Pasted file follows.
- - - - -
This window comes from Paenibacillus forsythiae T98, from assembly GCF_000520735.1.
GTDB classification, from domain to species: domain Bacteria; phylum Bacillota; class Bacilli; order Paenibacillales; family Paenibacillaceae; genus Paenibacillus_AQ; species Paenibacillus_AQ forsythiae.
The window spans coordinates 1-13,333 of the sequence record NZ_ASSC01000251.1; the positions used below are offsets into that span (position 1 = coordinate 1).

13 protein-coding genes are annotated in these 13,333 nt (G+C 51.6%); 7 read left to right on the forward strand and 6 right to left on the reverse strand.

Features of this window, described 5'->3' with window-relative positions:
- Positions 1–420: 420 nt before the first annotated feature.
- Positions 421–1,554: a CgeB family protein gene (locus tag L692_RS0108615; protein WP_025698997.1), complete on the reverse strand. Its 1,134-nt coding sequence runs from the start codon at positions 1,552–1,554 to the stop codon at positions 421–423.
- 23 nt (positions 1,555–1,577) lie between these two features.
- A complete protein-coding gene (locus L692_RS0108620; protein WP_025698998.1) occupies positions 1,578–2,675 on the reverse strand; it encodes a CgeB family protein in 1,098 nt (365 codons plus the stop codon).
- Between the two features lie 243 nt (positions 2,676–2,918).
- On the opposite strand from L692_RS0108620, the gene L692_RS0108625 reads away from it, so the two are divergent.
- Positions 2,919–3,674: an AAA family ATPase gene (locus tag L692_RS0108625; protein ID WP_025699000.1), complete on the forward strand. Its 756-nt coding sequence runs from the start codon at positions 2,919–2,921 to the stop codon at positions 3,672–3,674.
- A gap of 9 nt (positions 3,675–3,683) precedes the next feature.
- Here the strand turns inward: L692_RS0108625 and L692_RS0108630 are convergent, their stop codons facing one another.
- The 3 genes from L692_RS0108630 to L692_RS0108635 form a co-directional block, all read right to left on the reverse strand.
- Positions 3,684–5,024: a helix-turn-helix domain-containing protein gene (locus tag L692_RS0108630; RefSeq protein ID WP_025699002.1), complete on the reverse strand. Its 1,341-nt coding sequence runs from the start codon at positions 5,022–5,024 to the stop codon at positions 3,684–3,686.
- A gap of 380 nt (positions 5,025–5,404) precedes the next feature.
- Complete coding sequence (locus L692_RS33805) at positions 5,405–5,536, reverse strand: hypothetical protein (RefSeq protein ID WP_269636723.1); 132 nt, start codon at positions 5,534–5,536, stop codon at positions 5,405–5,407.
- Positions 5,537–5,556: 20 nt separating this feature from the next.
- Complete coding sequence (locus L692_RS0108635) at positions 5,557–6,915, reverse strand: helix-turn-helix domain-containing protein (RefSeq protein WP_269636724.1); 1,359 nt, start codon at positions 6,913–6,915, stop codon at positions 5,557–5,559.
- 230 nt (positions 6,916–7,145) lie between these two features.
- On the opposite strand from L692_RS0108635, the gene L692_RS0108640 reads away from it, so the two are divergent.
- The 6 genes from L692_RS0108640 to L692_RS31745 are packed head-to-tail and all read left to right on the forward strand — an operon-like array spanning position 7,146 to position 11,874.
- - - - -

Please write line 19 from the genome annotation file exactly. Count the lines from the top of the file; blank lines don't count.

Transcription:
- Positions 5,537–5,556: 20 nt separating this feature from the next.